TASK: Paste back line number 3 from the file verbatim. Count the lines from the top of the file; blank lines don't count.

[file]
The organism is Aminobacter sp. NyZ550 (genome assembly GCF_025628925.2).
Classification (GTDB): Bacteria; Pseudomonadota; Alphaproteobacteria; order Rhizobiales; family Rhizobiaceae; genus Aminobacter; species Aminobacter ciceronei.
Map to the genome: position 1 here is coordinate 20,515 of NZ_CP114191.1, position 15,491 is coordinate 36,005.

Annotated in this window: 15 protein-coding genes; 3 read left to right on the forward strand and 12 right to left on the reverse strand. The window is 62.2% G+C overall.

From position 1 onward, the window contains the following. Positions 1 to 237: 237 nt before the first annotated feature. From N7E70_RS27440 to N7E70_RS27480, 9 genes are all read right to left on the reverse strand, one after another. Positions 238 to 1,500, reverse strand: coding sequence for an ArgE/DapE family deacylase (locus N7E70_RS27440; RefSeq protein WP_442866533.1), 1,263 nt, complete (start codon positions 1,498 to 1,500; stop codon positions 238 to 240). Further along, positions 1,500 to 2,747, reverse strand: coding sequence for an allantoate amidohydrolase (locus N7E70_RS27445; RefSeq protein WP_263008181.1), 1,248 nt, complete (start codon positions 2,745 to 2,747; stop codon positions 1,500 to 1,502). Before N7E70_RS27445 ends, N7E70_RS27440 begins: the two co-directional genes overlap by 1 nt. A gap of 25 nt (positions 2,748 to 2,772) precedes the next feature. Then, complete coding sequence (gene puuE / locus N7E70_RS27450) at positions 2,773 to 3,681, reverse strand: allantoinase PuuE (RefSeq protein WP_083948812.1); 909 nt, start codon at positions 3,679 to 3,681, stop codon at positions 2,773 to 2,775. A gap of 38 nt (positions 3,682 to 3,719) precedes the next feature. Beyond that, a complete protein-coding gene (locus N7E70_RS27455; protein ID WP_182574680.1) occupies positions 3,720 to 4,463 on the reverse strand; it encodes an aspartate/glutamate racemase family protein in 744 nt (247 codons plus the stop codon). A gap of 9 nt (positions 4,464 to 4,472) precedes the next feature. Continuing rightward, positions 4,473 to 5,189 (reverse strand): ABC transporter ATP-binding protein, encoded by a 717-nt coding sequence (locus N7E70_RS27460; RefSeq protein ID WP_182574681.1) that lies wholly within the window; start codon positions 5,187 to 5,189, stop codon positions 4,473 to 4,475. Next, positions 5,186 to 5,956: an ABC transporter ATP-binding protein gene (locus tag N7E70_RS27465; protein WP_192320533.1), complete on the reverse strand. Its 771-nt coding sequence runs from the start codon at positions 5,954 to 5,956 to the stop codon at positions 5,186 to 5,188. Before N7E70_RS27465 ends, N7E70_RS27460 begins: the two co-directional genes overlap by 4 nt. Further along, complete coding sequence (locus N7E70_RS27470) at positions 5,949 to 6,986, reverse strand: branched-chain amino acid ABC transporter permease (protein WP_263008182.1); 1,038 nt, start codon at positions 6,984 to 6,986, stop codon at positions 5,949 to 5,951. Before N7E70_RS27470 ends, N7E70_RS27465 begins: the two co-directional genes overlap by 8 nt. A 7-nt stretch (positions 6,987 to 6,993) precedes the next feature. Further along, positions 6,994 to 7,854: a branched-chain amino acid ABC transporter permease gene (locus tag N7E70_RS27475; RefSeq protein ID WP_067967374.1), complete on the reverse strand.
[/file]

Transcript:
Map to the genome: position 1 here is coordinate 20,515 of NZ_CP114191.1, position 15,491 is coordinate 36,005.